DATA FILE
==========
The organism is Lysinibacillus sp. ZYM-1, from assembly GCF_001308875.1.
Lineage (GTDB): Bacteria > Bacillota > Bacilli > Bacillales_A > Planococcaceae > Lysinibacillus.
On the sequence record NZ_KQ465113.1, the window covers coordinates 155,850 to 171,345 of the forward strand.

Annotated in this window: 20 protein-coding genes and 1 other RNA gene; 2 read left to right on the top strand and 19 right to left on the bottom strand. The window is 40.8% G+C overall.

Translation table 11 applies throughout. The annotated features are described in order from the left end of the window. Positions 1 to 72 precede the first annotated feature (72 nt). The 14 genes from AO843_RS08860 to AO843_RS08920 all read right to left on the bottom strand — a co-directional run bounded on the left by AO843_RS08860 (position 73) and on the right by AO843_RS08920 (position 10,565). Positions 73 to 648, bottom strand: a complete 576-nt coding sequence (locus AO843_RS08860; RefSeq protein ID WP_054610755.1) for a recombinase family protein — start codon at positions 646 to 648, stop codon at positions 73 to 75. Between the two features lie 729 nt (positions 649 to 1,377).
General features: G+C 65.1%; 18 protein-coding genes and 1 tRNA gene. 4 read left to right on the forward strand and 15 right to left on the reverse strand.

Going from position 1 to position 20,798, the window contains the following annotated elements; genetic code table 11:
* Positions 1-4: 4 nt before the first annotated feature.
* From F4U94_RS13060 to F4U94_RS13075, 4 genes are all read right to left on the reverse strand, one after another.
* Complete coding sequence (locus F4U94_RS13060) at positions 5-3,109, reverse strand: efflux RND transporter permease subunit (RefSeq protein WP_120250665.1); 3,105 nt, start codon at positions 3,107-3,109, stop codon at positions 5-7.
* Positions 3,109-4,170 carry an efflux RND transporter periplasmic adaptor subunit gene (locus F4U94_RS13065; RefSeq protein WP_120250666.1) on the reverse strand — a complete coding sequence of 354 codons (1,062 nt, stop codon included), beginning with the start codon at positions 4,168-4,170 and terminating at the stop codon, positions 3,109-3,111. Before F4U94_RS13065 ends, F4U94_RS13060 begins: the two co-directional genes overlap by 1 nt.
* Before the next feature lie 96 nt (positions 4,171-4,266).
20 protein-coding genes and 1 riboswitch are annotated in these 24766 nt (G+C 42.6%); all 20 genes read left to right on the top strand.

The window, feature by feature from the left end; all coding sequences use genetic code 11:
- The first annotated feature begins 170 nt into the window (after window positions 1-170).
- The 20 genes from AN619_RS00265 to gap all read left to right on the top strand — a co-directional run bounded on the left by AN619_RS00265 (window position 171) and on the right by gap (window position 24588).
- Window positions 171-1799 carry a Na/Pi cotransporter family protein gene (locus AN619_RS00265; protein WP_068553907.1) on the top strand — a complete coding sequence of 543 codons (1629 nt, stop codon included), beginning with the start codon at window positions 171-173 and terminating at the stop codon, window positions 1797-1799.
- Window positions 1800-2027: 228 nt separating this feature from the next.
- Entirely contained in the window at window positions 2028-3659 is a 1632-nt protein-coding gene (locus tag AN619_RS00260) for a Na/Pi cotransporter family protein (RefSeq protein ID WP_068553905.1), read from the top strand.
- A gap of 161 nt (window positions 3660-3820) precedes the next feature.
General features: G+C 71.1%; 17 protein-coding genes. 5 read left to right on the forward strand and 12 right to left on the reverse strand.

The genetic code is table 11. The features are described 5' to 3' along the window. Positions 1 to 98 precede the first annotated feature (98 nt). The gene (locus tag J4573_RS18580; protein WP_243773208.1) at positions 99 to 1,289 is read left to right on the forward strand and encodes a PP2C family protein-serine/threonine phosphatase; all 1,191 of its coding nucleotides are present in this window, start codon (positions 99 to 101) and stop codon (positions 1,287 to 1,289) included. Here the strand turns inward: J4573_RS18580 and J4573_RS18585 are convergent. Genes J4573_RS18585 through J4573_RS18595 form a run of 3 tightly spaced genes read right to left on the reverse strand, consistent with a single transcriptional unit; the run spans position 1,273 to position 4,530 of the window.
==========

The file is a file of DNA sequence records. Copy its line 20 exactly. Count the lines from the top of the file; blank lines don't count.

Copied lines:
- A gap of 161 nt (window positions 3660-3820) precedes the next feature.